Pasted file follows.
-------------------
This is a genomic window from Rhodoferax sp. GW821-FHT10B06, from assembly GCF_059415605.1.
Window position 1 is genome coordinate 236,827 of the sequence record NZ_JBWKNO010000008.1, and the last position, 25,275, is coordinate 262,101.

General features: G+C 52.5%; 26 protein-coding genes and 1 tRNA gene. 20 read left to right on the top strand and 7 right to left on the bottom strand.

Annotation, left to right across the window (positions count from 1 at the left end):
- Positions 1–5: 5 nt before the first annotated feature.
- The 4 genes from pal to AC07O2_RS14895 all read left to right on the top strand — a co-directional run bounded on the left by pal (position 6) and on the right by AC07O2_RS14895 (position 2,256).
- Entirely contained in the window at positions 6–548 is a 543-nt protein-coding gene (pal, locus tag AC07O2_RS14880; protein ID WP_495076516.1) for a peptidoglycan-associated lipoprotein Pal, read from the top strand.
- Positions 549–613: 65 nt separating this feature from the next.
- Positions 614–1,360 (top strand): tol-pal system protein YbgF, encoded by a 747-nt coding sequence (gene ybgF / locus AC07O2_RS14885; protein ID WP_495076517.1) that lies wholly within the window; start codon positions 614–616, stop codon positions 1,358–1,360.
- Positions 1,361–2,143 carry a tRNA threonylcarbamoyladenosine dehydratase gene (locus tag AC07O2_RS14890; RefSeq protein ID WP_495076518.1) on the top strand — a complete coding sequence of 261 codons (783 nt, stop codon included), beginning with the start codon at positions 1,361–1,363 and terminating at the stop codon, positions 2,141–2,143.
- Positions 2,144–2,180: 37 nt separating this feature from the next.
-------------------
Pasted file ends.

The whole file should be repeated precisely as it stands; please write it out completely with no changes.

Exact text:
This is a genomic window from Rhodoferax sp. GW821-FHT10B06, from assembly GCF_059415605.1.
Window position 1 is genome coordinate 236,827 of the sequence record NZ_JBWKNO010000008.1, and the last position, 25,275, is coordinate 262,101.

General features: G+C 52.5%; 26 protein-coding genes and 1 tRNA gene. 20 read left to right on the top strand and 7 right to left on the bottom strand.

Annotation, left to right across the window (positions count from 1 at the left end):
- Positions 1–5: 5 nt before the first annotated feature.
- The 4 genes from pal to AC07O2_RS14895 all read left to right on the top strand — a co-directional run bounded on the left by pal (position 6) and on the right by AC07O2_RS14895 (position 2,256).
- Entirely contained in the window at positions 6–548 is a 543-nt protein-coding gene (pal, locus tag AC07O2_RS14880; protein ID WP_495076516.1) for a peptidoglycan-associated lipoprotein Pal, read from the top strand.
- Positions 549–613: 65 nt separating this feature from the next.
- Positions 614–1,360 (top strand): tol-pal system protein YbgF, encoded by a 747-nt coding sequence (gene ybgF / locus AC07O2_RS14885; protein ID WP_495076517.1) that lies wholly within the window; start codon positions 614–616, stop codon positions 1,358–1,360.
- Positions 1,361–2,143 carry a tRNA threonylcarbamoyladenosine dehydratase gene (locus tag AC07O2_RS14890; RefSeq protein ID WP_495076518.1) on the top strand — a complete coding sequence of 261 codons (783 nt, stop codon included), beginning with the start codon at positions 1,361–1,363 and terminating at the stop codon, positions 2,141–2,143.
- Positions 2,144–2,180: 37 nt separating this feature from the next.